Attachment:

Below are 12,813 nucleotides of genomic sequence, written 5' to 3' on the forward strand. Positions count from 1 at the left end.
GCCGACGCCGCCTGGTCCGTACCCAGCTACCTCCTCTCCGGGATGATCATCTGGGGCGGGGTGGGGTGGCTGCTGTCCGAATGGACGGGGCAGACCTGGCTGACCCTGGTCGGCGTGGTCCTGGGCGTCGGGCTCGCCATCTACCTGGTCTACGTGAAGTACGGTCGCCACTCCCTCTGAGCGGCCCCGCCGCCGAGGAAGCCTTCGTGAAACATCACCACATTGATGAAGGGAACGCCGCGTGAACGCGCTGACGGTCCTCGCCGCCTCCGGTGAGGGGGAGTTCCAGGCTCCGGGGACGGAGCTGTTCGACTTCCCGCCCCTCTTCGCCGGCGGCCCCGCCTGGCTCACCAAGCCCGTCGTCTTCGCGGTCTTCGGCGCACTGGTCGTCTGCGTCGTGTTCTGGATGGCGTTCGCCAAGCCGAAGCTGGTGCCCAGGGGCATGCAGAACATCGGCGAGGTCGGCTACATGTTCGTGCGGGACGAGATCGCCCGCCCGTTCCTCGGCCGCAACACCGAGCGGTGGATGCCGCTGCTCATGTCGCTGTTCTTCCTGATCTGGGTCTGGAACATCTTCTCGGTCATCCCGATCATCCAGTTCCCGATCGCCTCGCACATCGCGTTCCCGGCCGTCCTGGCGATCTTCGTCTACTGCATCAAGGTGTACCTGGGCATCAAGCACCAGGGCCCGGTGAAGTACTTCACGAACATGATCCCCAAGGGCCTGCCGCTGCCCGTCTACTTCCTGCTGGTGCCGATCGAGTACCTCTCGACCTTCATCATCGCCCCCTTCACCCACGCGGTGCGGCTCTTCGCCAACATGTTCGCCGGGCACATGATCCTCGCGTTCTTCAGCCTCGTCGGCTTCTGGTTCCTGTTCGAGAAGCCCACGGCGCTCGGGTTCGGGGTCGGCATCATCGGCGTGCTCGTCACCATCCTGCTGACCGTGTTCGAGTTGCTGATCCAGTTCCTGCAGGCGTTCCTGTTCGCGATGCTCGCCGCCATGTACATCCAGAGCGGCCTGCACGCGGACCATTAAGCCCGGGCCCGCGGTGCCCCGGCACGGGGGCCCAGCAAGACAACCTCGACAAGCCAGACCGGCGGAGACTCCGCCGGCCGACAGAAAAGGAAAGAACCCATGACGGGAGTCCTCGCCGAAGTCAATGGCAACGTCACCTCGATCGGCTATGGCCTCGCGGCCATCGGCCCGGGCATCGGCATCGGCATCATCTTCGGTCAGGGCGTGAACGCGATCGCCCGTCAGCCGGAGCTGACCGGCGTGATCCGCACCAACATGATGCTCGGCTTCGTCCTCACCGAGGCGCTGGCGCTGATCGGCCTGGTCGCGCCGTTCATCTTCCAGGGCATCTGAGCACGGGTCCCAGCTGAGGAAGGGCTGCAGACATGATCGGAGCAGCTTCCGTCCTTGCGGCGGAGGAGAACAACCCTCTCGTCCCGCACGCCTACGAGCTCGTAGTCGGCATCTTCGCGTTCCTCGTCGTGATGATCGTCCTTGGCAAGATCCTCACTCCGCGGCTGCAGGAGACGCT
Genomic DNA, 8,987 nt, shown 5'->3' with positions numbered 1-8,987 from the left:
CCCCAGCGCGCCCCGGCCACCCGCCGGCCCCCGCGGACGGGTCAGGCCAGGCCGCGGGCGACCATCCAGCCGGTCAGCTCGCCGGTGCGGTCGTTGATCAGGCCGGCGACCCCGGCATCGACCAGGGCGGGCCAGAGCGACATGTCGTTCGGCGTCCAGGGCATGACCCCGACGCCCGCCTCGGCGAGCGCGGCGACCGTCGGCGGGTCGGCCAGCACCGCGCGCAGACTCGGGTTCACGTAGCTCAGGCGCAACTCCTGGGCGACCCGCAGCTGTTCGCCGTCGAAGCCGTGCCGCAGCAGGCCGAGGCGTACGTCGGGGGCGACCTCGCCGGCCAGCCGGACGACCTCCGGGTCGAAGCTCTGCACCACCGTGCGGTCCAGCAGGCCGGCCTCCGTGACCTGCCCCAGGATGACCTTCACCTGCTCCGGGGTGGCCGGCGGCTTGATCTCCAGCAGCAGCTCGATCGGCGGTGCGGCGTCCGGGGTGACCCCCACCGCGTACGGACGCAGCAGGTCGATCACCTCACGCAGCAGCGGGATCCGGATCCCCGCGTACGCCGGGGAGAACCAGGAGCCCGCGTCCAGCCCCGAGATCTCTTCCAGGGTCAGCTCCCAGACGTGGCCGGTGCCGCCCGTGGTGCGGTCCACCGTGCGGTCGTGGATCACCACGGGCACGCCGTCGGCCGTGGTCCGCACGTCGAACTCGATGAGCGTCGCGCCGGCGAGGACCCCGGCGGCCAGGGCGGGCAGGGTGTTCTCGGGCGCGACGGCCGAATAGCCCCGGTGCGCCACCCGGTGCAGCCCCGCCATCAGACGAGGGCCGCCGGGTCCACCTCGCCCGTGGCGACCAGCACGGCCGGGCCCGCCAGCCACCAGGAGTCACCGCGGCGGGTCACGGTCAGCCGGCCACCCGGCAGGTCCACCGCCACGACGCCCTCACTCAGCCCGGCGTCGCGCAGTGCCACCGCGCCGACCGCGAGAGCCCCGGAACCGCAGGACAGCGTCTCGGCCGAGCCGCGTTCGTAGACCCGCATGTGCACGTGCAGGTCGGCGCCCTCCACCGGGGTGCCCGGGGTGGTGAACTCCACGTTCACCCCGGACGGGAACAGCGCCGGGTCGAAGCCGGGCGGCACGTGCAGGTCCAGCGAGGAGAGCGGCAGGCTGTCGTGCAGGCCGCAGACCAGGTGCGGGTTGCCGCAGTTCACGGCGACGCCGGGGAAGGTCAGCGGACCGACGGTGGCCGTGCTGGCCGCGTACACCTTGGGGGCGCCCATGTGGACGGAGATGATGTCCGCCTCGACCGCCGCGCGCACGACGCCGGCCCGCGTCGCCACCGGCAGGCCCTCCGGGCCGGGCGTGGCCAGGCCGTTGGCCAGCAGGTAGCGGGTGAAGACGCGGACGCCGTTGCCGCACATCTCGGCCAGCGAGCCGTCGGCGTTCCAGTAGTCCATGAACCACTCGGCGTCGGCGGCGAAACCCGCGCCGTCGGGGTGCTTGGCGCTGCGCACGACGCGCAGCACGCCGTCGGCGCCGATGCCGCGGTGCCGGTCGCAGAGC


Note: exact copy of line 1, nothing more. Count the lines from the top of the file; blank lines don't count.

Below are 12,813 nucleotides of genomic sequence, written 5' to 3' on the forward strand. Positions count from 1 at the left end.